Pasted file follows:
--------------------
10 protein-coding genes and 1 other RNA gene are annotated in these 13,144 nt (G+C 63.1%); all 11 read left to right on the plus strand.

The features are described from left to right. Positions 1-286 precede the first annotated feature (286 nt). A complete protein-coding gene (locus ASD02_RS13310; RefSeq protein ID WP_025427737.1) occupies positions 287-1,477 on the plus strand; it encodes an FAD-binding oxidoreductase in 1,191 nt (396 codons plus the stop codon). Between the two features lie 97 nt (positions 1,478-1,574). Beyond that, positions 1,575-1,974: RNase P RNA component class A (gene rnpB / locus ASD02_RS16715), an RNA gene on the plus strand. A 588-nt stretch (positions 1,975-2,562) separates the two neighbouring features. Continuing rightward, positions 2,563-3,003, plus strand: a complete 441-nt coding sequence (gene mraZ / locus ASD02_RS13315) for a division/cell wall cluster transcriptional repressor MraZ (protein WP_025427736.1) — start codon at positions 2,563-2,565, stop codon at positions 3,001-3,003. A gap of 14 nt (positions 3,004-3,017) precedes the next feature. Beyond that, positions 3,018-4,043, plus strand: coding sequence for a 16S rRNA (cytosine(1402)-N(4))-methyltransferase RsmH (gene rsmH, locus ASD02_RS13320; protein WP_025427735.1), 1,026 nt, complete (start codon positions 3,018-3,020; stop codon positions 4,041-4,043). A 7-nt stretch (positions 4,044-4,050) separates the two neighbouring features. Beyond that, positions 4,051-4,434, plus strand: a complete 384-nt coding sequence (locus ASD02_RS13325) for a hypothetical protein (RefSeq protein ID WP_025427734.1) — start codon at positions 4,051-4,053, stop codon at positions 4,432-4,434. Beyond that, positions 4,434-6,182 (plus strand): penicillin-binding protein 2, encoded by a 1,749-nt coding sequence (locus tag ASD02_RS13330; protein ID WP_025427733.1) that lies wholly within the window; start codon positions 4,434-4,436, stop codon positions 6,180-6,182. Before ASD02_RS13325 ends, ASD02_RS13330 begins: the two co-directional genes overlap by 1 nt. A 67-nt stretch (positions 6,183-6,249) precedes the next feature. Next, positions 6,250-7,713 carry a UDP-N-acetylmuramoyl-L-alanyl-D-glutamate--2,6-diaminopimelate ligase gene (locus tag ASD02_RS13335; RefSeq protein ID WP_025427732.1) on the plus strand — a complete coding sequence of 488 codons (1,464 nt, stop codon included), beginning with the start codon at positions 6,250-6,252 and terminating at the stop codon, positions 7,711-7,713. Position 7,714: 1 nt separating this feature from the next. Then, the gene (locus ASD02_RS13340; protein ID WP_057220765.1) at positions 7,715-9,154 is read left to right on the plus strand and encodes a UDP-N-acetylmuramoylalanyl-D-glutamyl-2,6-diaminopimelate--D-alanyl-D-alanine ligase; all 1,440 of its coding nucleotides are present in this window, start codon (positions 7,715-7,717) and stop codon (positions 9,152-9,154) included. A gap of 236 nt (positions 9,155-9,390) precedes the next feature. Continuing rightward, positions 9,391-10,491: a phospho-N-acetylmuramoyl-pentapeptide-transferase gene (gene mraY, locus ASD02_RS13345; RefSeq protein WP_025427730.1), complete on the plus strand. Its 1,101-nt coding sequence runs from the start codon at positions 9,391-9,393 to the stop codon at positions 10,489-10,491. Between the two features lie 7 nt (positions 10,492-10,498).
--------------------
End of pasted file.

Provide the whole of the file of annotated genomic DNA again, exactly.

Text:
10 protein-coding genes and 1 other RNA gene are annotated in these 13,144 nt (G+C 63.1%); all 11 read left to right on the plus strand.

The features are described from left to right. Positions 1-286 precede the first annotated feature (286 nt). A complete protein-coding gene (locus ASD02_RS13310; RefSeq protein ID WP_025427737.1) occupies positions 287-1,477 on the plus strand; it encodes an FAD-binding oxidoreductase in 1,191 nt (396 codons plus the stop codon). Between the two features lie 97 nt (positions 1,478-1,574). Beyond that, positions 1,575-1,974: RNase P RNA component class A (gene rnpB / locus ASD02_RS16715), an RNA gene on the plus strand. A 588-nt stretch (positions 1,975-2,562) separates the two neighbouring features. Continuing rightward, positions 2,563-3,003, plus strand: a complete 441-nt coding sequence (gene mraZ / locus ASD02_RS13315) for a division/cell wall cluster transcriptional repressor MraZ (protein WP_025427736.1) — start codon at positions 2,563-2,565, stop codon at positions 3,001-3,003. A gap of 14 nt (positions 3,004-3,017) precedes the next feature. Beyond that, positions 3,018-4,043, plus strand: coding sequence for a 16S rRNA (cytosine(1402)-N(4))-methyltransferase RsmH (gene rsmH, locus ASD02_RS13320; protein WP_025427735.1), 1,026 nt, complete (start codon positions 3,018-3,020; stop codon positions 4,041-4,043). A 7-nt stretch (positions 4,044-4,050) separates the two neighbouring features. Beyond that, positions 4,051-4,434, plus strand: a complete 384-nt coding sequence (locus ASD02_RS13325) for a hypothetical protein (RefSeq protein ID WP_025427734.1) — start codon at positions 4,051-4,053, stop codon at positions 4,432-4,434. Beyond that, positions 4,434-6,182 (plus strand): penicillin-binding protein 2, encoded by a 1,749-nt coding sequence (locus tag ASD02_RS13330; protein ID WP_025427733.1) that lies wholly within the window; start codon positions 4,434-4,436, stop codon positions 6,180-6,182. Before ASD02_RS13325 ends, ASD02_RS13330 begins: the two co-directional genes overlap by 1 nt. A 67-nt stretch (positions 6,183-6,249) precedes the next feature. Next, positions 6,250-7,713 carry a UDP-N-acetylmuramoyl-L-alanyl-D-glutamate--2,6-diaminopimelate ligase gene (locus tag ASD02_RS13335; RefSeq protein ID WP_025427732.1) on the plus strand — a complete coding sequence of 488 codons (1,464 nt, stop codon included), beginning with the start codon at positions 6,250-6,252 and terminating at the stop codon, positions 7,711-7,713. Position 7,714: 1 nt separating this feature from the next. Then, the gene (locus ASD02_RS13340; protein ID WP_057220765.1) at positions 7,715-9,154 is read left to right on the plus strand and encodes a UDP-N-acetylmuramoylalanyl-D-glutamyl-2,6-diaminopimelate--D-alanyl-D-alanine ligase; all 1,440 of its coding nucleotides are present in this window, start codon (positions 7,715-7,717) and stop codon (positions 9,152-9,154) included. A gap of 236 nt (positions 9,155-9,390) precedes the next feature. Continuing rightward, positions 9,391-10,491: a phospho-N-acetylmuramoyl-pentapeptide-transferase gene (gene mraY, locus ASD02_RS13345; RefSeq protein WP_025427730.1), complete on the plus strand. Its 1,101-nt coding sequence runs from the start codon at positions 9,391-9,393 to the stop codon at positions 10,489-10,491. Between the two features lie 7 nt (positions 10,492-10,498).